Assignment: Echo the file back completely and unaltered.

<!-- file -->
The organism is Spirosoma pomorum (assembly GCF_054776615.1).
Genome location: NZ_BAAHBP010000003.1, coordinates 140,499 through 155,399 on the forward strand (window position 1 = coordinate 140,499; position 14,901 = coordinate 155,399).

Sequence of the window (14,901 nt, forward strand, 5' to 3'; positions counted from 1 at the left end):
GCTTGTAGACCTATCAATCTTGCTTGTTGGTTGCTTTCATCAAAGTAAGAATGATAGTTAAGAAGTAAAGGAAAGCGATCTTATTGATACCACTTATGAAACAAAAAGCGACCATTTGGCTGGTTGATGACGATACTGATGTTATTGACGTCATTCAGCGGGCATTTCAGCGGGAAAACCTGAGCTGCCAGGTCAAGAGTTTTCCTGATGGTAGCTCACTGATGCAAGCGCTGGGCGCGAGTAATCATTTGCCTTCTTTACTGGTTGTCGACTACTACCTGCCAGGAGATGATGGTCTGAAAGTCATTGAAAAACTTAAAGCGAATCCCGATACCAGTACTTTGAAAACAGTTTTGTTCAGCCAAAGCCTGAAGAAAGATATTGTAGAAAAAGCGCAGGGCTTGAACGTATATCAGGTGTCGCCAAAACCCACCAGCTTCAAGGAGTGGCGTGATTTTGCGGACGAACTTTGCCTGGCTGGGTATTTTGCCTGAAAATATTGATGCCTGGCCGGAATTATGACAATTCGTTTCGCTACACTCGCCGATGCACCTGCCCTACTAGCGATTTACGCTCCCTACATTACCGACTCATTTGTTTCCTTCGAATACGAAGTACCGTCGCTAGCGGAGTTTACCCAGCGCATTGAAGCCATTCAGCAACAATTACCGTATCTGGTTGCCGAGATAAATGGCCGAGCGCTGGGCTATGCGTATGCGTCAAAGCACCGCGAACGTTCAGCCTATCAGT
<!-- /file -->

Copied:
The organism is Spirosoma pomorum (assembly GCF_054776615.1).
Genome location: NZ_BAAHBP010000003.1, coordinates 140,499 through 155,399 on the forward strand (window position 1 = coordinate 140,499; position 14,901 = coordinate 155,399).

Sequence of the window (14,901 nt, forward strand, 5' to 3'; positions counted from 1 at the left end):
GCTTGTAGACCTATCAATCTTGCTTGTTGGTTGCTTTCATCAAAGTAAGAATGATAGTTAAGAAGTAAAGGAAAGCGATCTTATTGATACCACTTATGAAACAAAAAGCGACCATTTGGCTGGTTGATGACGATACTGATGTTATTGACGTCATTCAGCGGGCATTTCAGCGGGAAAACCTGAGCTGCCAGGTCAAGAGTTTTCCTGATGGTAGCTCACTGATGCAAGCGCTGGGCGCGAGTAATCATTTGCCTTCTTTACTGGTTGTCGACTACTACCTGCCAGGAGATGATGGTCTGAAAGTCATTGAAAAACTTAAAGCGAATCCCGATACCAGTACTTTGAAAACAGTTTTGTTCAGCCAAAGCCTGAAGAAAGATATTGTAGAAAAAGCGCAGGGCTTGAACGTATATCAGGTGTCGCCAAAACCCACCAGCTTCAAGGAGTGGCGTGATTTTGCGGACGAACTTTGCCTGGCTGGGTATTTTGCCTGAAAATATTGATGCCTGGCCGGAATTATGACAATTCGTTTCGCTACACTCGCCGATGCACCTGCCCTACTAGCGATTTACGCTCCCTACATTACCGACTCATTTGTTTCCTTCGAATACGAAGTACCGTCGCTAGCGGAGTTTACCCAGCGCATTGAAGCCATTCAGCAACAATTACCGTATCTGGTTGCCGAGATAAATGGCCGAGCGCTGGGCTATGCGTATGCGTCAAAGCACCGCGAACGTTCAGCCTATCAGT